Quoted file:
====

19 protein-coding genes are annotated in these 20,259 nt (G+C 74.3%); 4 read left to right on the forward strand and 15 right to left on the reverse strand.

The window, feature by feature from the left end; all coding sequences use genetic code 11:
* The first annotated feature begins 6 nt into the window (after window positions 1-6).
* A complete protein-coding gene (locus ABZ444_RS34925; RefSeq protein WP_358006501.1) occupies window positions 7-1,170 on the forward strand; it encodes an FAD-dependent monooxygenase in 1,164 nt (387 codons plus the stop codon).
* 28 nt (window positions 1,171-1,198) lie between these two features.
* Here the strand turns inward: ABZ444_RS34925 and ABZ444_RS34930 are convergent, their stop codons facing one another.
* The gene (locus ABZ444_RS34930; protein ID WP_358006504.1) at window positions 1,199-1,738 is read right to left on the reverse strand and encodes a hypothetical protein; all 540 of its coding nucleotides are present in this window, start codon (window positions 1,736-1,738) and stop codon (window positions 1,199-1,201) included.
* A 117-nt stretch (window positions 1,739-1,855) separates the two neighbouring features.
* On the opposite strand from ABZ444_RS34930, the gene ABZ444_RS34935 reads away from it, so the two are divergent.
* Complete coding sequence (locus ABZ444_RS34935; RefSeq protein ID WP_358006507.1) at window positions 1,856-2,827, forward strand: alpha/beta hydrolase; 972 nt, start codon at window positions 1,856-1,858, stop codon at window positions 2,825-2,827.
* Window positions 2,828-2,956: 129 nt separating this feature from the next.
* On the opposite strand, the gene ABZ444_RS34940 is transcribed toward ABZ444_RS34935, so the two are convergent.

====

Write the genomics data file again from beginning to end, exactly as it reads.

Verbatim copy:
19 protein-coding genes are annotated in these 20,259 nt (G+C 74.3%); 4 read left to right on the forward strand and 15 right to left on the reverse strand.

The window, feature by feature from the left end; all coding sequences use genetic code 11:
* The first annotated feature begins 6 nt into the window (after window positions 1-6).
* A complete protein-coding gene (locus ABZ444_RS34925; RefSeq protein WP_358006501.1) occupies window positions 7-1,170 on the forward strand; it encodes an FAD-dependent monooxygenase in 1,164 nt (387 codons plus the stop codon).
* 28 nt (window positions 1,171-1,198) lie between these two features.
* Here the strand turns inward: ABZ444_RS34925 and ABZ444_RS34930 are convergent, their stop codons facing one another.
* The gene (locus ABZ444_RS34930; protein ID WP_358006504.1) at window positions 1,199-1,738 is read right to left on the reverse strand and encodes a hypothetical protein; all 540 of its coding nucleotides are present in this window, start codon (window positions 1,736-1,738) and stop codon (window positions 1,199-1,201) included.
* A 117-nt stretch (window positions 1,739-1,855) separates the two neighbouring features.
* On the opposite strand from ABZ444_RS34930, the gene ABZ444_RS34935 reads away from it, so the two are divergent.
* Complete coding sequence (locus ABZ444_RS34935; RefSeq protein ID WP_358006507.1) at window positions 1,856-2,827, forward strand: alpha/beta hydrolase; 972 nt, start codon at window positions 1,856-1,858, stop codon at window positions 2,825-2,827.
* Window positions 2,828-2,956: 129 nt separating this feature from the next.
* On the opposite strand, the gene ABZ444_RS34940 is transcribed toward ABZ444_RS34935, so the two are convergent.